It is generally held that the major differences between Tiantai and Huayan Buddhism were those between their respective arguments for “realism” (實相論) and “idealism” (唯心論) and between their empirical arguments for the delusory mind (妄心) and pure mind (真心) regarding the contemplative method. This article argues that such view oversimplifies both Tiantai and Huayan’s teachings. It further shows that this view was proposed by the Tiantai patriarch Jingxi Zhanran (711-782), and then amplified by the “mountain” (山家) branch of the Tiantai school in the Song dynasty. This view, in favor of the Tiantai school, is a misrepresentation of the relationship between the two schools of thought.
In my view, both Tiantai and Huayan emphasize the importance of mind: in Tiantai doctrine, one instance of mind embraces three thousands worlds (一念三千), and in Huayan, the entire dharma-realm is embedded in one mind (一心法界). These doctrines are similar in format and were originated from Huayan’s idealism. During the Tang dynasty, mutual doctrinal influences between the two schools increased in the process of interpreting the Dasheng qixinlun.
Zhanran agrees with the oneness of the dharma realm and mind, but rejects Xianshou Fazang’s (643-712) interpretation of the “one mind” in the Dasheng qixin lun as transcendent true mind in ontological sense. Zhanran agrees that a general theory of true mind is necessary for the establishment of the practice of mind contemplation, but he disapproves an ontologically true mind as a universal theoretical basis. In replacement of Fazang’s understanding of the Qixin lun that “the unconditioned suchness-mind conditions all phenomena,” Zhanran teaches a theory that “all phenomena are conditioned by Buddha-nature” based on the Nirvana Sutra. For Zhanran, the Buddha-nature means the potentiality of attaining Buddhahood endowed by all sentient beings of good and evil. Unlike the “suchness-mind,” Buddha-nature is not merely a transcendent ideal. Therefore, Zhanran claims that only this theory of Buddha-nature can actually realize perfection of both practice and ontology. In my view, however, Zhanran’s interpretation is an incomplete understanding of Hyayan Buddhism, because he seems to overlook the other possible interpretation of Huayan’s “true suchness-mind.”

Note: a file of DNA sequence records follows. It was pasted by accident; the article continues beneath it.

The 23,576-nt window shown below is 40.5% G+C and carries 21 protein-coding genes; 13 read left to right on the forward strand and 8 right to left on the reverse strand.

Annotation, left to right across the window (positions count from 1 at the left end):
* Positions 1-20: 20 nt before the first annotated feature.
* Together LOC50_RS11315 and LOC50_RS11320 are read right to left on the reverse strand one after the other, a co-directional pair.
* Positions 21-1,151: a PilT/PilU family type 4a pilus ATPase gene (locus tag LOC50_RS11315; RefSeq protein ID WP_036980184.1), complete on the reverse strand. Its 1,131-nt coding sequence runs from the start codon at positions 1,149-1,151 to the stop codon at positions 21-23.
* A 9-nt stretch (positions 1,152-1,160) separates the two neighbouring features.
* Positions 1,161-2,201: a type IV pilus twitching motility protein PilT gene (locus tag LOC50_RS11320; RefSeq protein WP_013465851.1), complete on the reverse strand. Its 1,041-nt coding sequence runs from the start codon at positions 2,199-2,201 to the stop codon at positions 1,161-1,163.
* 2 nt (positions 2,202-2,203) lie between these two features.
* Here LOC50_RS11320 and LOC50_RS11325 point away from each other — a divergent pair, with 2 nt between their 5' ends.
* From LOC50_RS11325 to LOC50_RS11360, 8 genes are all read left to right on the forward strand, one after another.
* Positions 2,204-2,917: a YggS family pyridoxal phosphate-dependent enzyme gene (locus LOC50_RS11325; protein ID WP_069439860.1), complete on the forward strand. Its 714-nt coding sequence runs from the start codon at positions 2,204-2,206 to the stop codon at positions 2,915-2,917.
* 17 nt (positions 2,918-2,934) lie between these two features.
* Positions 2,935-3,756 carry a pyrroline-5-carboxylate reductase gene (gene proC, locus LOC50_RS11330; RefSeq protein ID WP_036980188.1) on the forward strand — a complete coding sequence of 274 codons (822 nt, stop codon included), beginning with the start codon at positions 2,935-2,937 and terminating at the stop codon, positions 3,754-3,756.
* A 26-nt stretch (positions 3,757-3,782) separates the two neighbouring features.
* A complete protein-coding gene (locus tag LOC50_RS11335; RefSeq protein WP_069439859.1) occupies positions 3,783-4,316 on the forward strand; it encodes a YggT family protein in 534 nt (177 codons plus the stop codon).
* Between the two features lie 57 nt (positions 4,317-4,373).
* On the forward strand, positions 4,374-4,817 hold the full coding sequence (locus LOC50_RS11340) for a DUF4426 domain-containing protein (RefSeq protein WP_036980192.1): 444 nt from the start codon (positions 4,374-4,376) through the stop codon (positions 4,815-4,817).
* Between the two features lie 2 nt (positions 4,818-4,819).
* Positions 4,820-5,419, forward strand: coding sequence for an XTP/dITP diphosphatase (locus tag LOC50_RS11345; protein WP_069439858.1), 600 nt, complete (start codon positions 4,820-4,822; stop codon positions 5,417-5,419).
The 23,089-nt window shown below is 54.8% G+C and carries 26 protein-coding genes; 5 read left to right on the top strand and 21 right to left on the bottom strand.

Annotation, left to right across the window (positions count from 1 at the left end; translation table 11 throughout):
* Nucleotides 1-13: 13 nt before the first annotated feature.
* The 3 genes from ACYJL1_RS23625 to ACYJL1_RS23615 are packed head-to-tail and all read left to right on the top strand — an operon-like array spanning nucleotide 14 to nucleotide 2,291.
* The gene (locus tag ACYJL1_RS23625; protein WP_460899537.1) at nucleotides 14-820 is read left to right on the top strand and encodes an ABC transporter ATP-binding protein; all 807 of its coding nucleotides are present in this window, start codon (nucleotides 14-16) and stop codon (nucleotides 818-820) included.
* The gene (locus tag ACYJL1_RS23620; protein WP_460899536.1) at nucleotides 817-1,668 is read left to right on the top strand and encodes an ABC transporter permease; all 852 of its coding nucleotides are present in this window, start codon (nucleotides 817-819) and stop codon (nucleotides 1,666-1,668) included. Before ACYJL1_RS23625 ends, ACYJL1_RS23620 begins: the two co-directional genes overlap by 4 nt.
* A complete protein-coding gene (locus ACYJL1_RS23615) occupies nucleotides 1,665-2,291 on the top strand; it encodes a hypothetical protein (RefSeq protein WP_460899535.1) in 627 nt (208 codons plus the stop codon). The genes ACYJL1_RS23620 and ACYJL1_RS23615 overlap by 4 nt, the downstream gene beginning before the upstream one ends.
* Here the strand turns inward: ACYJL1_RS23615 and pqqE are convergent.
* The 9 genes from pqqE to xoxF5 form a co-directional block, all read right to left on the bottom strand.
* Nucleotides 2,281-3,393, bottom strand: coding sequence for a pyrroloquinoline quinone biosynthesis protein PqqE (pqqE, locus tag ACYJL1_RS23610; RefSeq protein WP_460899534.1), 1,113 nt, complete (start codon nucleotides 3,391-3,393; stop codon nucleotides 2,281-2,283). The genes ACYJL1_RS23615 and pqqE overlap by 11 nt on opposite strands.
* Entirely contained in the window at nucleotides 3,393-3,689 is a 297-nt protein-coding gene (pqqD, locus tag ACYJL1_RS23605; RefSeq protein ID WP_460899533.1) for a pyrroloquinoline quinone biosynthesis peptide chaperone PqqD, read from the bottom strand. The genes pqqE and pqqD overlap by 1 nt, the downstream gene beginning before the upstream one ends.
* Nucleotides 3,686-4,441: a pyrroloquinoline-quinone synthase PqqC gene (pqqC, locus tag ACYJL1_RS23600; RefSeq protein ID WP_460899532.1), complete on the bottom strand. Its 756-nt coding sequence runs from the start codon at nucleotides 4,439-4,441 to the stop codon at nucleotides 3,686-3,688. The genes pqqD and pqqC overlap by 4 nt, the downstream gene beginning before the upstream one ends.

This paper does not intend to understanding with Tiantai and Huayan Buddhism, rather, it intends a non-sectarian understanding of the debates between the two schools about the nature of the mind. It tries to show that the debates were the result of differences in the interpretation by the two schools of several key concepts found in the Dasheng qixin lun and Huayan jing.
Contemplating mind; mind only; true suchness mind; Dasheng qixin lun; Huayan jing